A model like this can be fitted as a generalized linear model with Poisson error with the cell counts, nij
, as the response variable.
Latent Variable Models
Latent variable models play an important role in the analysis of multivariate data. They have arisen in response to practical needs in many sciences, especially in psychology, educational testing and other social sciences.
Large-scale statistical enquiries, such as social surveys, generate much more information than can be easily absorbed without condensation. Elementary statistical methods help to summarise the data by looking at individual variables or the relationship between a small number of variables. However, with many variables it may still be difficult to see any pattern of inter-relationships. Our ability to visualize relationships is limited to two or three dimensions putting us under strong pressure to reduce the dimensionality of the data and yet preserve as much of the structure as possible. The question is thus one of how to replace the many variables with which we start by a much smaller number, with as little loss of information as possible.
One approach to the problem is to set up a model in which the dependence between the observed variables is accounted for by one or more latent variables. Such a model links the large number of observable variables with a much smaller number of latent variables.
Factor analysis, as described in Chapter G03
, is based on a linear model of this kind when the observed variables are continuous. Here we consider the case where the observed variables are binary (e.g., coded 0 / 1
or true/false) and where there is one latent variable. In educational testing this is known as latent trait analysis, but, more generally, as factor analysis of binary data.
A variety of methods and models have been proposed for this problem. The models used here are derived from the general approach of Bartholomew (1980)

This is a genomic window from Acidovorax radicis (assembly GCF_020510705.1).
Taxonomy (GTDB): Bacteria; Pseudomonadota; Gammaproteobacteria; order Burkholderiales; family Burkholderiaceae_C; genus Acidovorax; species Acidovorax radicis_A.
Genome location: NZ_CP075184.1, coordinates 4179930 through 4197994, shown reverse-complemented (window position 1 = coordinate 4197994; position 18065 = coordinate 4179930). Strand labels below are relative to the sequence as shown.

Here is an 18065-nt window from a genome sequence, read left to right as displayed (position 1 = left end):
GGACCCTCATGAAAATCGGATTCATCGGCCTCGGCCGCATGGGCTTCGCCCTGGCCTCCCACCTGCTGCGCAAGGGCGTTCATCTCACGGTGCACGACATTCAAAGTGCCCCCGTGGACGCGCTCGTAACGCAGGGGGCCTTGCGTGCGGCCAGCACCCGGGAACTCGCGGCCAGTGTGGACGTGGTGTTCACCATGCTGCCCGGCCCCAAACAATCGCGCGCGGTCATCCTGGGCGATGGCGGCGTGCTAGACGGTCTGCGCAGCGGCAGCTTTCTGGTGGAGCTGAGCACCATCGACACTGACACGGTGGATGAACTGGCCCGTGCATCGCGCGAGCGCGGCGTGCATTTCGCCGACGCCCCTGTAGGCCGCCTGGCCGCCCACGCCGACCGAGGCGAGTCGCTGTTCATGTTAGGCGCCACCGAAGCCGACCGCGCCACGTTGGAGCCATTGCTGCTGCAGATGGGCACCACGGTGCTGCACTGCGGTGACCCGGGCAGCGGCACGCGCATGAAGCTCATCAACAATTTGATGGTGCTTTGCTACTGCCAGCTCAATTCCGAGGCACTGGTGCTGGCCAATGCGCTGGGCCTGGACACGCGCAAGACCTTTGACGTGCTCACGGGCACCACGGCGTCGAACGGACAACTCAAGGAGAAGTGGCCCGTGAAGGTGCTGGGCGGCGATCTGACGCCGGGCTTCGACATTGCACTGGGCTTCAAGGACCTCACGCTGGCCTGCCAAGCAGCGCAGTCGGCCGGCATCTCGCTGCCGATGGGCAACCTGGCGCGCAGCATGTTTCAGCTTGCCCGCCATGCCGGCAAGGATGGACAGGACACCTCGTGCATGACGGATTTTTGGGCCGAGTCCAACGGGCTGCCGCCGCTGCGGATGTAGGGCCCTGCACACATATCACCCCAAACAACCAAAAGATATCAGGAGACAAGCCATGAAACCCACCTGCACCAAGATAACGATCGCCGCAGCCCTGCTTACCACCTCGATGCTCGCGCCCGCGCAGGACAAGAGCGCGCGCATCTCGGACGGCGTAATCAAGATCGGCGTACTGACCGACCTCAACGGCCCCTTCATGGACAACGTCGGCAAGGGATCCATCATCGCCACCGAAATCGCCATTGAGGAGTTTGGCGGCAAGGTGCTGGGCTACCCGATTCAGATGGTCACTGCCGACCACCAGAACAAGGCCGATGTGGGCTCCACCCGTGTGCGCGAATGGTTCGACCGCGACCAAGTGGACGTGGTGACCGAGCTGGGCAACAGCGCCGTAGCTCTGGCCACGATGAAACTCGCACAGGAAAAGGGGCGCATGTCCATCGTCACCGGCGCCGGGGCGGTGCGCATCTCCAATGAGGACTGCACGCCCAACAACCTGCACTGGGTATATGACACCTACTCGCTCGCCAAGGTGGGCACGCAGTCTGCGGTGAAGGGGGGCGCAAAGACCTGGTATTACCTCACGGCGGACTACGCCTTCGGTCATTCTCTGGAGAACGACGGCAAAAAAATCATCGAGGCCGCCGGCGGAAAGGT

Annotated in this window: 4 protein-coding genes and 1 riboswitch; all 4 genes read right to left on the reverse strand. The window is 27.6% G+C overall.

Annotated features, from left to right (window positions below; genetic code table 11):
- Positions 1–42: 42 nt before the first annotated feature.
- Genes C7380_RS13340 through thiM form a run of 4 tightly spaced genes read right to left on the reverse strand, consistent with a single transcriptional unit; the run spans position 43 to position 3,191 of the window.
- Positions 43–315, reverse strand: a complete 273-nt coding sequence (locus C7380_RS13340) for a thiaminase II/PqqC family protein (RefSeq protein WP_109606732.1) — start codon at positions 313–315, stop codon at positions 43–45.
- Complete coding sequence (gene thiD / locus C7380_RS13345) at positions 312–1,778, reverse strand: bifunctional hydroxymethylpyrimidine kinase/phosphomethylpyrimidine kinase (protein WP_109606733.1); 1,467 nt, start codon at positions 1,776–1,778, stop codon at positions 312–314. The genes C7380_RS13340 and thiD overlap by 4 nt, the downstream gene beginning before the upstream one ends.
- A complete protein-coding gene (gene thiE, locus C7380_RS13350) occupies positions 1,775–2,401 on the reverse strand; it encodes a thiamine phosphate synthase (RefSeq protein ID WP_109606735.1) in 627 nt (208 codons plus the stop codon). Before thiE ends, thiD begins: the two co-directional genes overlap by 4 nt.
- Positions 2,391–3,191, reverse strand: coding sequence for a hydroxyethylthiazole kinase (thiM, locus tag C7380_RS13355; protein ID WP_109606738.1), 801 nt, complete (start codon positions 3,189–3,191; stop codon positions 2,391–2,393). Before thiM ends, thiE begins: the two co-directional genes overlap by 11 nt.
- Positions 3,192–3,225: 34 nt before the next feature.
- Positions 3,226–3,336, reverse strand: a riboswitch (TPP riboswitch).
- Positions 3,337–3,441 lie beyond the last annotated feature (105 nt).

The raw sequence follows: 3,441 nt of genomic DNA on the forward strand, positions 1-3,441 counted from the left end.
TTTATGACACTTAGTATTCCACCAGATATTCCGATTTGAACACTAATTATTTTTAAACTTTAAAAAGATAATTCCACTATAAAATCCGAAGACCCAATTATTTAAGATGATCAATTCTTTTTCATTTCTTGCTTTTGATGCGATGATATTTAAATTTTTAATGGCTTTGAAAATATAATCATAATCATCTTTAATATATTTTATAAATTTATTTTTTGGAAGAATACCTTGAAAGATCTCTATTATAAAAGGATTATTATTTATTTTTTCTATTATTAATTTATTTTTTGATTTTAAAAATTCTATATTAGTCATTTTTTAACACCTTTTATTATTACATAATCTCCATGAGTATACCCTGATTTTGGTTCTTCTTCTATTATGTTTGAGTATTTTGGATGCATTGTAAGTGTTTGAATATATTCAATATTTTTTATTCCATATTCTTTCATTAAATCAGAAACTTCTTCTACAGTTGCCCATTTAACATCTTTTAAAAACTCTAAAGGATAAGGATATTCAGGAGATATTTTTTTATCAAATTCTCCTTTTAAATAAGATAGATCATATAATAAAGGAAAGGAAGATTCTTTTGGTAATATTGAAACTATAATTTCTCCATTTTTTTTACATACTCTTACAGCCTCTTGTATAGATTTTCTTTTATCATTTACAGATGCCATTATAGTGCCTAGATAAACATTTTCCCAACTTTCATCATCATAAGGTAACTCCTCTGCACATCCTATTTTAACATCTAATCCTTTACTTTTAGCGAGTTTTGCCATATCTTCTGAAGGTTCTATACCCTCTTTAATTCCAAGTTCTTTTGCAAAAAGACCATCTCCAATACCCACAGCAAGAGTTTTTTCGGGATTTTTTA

and Bartholomew (1984)
. You are referred to Bartholomew (1980)
for further information on the models and to Bartholomew (1987)
for details of the method and application.
Recommendations on Choice and Use of Available Functions
The following functions can be used to perform the tabulation of discrete data:
Analysis of Contingency Tables
computes the Pearson and likelihood ratio χ2
statistics for a two-way contingency table. For 2 × 2
tables Yates's correction factor is used and for small samples, n ≤ 40
, Fisher's exact test is used.
In addition, nag_correg_glm_poisson (g02gc)
can be used to fit a log-linear model to a contingency table.
The following functions can be used to analyse binary data:
In addition, nag_correg_glm_binomial (g02gb)
fits generalized linear models to binary data.
|Multiway tables from set of classification factors,|| |
Bartholomew D J (1980) Factor analysis for categorical data (with Discussion) J. Roy. Statist. Soc. Ser. B 42 293–321
Bartholomew D J (1984) The foundations of factor analysis Biometrika 71 221–232
Bartholomew D J (1987) Latent Variable Models and Factor Analysis Griffin
Everitt B S (1977) The Analysis of Contingency Tables Chapman and Hall
Kendall M G and Stuart A (1969) The Advanced Theory of Statistics (Volume 1) (3rd Edition) Griffin
Kendall M G and Stuart A (1973) The Advanced Theory of Statistics (Volume 2) (3rd Edition) Griffin
McCullagh P and Nelder J A (1983) Generalized Linear Models Chapman and Hall